3. Regulation of JAK-STAT signaling
Signaling through the JAK-STAT pathway is tightly controlled by a number of distinct mechanisms. Key regulators of this pathway include suppressors of cytokine signaling (SOCS), Protein inhibitors of activated STATs (PIASs), and protein tyrosine phosphatases (PTPs).
SOCS proteins form a classic negative-feedback loop of cytokine signaling. They are typically expressed at low levels and become rapidly induced following cytokine activation of the JAK-STAT pathway. SOCS proteins form a classic negative-feedback loop of cytokine signaling. They are typically expressed at low levels and become rapidly induced following cytokine activation of the JAK-STAT pathway. There are eight members of the CIS–SOCS family (CIS also known as CISH and SOCS1–SOCS7), each of which has a central SH2 domain, an amino (N)-terminal domain of variable length and divergent sequence, and a carboxy (C)-terminal 40-amino-acid module that is known as the SOCS box (Figue 3). Diagram representing the structure of SOCS proteins. At least eight proteins belonging to the SOCS family of proteins are shown. They are characterized by the presence of an SH2 central domain and the SOCS box domain at the C-terminus. A small domain called kinase inhibitory region (KIR), only found in SOCS1 and SOCS3, is shown as a small box at the N-terminal region. SOCS proteins can interact with phosphotyrosine phosphorylated proteins through their SH2 domain and with Elongin BC through their SOCS box domain.
Figue 3. The structure of SOCS proteins
PIAS1 (also known as Gu-binding protein, GBP)82, 83 was identified by yeast two-hybrid assays using STAT1β as the ‘bait’. Other members of the PIAS family were subsequently identified through searching the expressed sequence tag (EST) database and complementary DNA screening. The mammalian PIAS family consists of four members: PIAS1, PIAS3, PIASX and PIASY84. Different splicing variants of PIAS proteins exist.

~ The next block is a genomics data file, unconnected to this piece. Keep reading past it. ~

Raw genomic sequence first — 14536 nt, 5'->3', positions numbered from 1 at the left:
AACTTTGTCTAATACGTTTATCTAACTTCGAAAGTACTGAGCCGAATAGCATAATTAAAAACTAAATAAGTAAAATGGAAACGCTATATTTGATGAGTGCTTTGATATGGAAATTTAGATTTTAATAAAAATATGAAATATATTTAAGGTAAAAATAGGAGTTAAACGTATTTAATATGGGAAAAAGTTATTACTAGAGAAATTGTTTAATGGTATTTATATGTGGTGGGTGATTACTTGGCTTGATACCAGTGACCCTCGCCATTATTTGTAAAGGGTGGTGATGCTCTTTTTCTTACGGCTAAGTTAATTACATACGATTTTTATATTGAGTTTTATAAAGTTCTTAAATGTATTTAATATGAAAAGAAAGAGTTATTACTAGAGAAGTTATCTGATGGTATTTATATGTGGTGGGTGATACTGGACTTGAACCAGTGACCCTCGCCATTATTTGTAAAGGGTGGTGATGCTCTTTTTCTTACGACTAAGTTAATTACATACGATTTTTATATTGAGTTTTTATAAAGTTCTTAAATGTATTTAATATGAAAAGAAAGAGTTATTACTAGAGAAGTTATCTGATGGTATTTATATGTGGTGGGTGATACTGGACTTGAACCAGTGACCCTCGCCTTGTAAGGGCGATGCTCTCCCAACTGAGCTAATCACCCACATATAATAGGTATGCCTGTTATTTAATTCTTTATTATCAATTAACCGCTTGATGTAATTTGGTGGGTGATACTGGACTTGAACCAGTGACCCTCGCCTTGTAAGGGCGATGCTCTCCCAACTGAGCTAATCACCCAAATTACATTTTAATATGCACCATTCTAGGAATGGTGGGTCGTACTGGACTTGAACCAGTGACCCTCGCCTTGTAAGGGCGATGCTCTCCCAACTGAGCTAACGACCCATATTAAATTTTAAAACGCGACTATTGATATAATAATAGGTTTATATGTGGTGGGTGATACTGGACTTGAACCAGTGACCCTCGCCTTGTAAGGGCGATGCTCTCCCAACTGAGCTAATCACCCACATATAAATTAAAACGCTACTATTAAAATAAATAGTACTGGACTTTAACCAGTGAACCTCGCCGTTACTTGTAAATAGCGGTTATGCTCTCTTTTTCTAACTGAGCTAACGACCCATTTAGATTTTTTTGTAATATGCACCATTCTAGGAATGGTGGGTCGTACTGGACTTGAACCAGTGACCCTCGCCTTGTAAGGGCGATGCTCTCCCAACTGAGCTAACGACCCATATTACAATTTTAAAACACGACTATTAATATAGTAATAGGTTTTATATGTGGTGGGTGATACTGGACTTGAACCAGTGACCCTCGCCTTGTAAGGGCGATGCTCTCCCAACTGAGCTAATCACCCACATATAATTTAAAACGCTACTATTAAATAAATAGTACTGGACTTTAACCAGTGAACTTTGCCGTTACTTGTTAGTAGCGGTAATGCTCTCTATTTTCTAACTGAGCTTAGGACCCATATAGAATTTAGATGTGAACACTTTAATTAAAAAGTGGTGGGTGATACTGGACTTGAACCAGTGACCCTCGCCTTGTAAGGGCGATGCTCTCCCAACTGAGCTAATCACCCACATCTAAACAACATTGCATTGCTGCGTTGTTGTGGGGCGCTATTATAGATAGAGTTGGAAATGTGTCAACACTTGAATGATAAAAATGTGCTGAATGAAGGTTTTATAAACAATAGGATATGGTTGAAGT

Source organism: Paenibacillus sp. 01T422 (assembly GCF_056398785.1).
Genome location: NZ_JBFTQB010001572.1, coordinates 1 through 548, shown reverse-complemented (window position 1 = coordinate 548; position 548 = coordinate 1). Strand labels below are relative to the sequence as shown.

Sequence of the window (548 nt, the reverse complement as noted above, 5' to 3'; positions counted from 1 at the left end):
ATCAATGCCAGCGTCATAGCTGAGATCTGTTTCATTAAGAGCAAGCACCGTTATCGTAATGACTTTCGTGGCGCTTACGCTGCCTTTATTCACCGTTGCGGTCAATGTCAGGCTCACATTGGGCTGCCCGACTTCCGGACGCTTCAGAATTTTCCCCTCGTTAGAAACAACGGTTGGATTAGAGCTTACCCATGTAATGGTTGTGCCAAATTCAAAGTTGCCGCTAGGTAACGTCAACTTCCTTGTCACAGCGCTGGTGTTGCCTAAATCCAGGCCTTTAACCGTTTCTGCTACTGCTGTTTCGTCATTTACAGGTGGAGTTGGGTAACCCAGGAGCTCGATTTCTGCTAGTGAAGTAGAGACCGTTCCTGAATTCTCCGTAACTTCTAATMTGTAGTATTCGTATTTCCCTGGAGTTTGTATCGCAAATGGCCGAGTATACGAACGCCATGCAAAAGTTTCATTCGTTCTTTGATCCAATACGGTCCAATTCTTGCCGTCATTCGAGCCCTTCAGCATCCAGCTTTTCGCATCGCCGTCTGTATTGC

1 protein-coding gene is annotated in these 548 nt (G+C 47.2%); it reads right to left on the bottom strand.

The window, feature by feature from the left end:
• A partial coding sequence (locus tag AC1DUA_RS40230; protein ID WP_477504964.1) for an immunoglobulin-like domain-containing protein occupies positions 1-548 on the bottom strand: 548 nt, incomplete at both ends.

In vivo co-immunoprecipitation studies using antibodies specific for PIAS proteins have identified specific PIAS–STAT interactions in cultured mammalian cells. After cytokine stimulation, PIAS1, PIAS3 and PIASX interact with STAT1, STAT3 and STAT4, respectively.
STATs can also be inactivated by PTPs in both the cytoplasm and the nucleus. SHP2 is involved in the dephosphorylation of STAT5 in the cytoplasm.
4. Relationship with diseases
The JAK-STAT pathway is critical for meeting the diverse challenges faced by the immune system, from resisting infection to maintaining immune tolerance, enforcing barrier functions and guarding against cancer.
Nextgeneration sequencing has led to an explosion of genomewide association studies (GWAS) where disease phenotypes are linked to single nucleotide polymorphisms (SNPs) in affected populations. Not surprisingly, GWAS have implicated SNPs within STAT genes in numerous common diseases. Salient examples of this growing list include STAT3 SNPs associated with Crohn’s disease, psoriasis and ankylosing spondylitis, STAT4 SNPs associated with rheumatoid arthritis, Crohn’s disease, systemic lupus erythematosus and Sjogren’s syndrome, and STAT6 SNPs associated with asthma. As with monogenic diseases, SNPs found in JAKs and upstream cytokines/receptors support the central role of STATs in many of these disorders.
5. Therapeutic targeting of JAK-STAT signaling
Given the data implicating JAK-STAT in autoimmune disease and malignancy, it is not surprising that this pathway has become an attractive target for pharmaceuticals. Ruxolitinib, a JAK1 and JAK2 inhibitor with efficacy for the treatment of polycythemia vera and myelofibrosis, was the first FDA approved JAK inhibitor, or Jakinib. The second was Tofacitinib, which blocks JAK3, and to a lesser extent JAK1 and JAK2. First approved for rheumatoid arthritis, it is now in clinical trials for a range of maladies including psoriasis, IBD, transplant rejection, juvenile arthritis and spondyloarthropathy, among others. A third JAK inhibitor, Oclacitinib, is now approved for dermatitis in dogs, and a number of additional Jakinibs, including ‘second generation’ versions with improved potency and selectivity, are currently under development.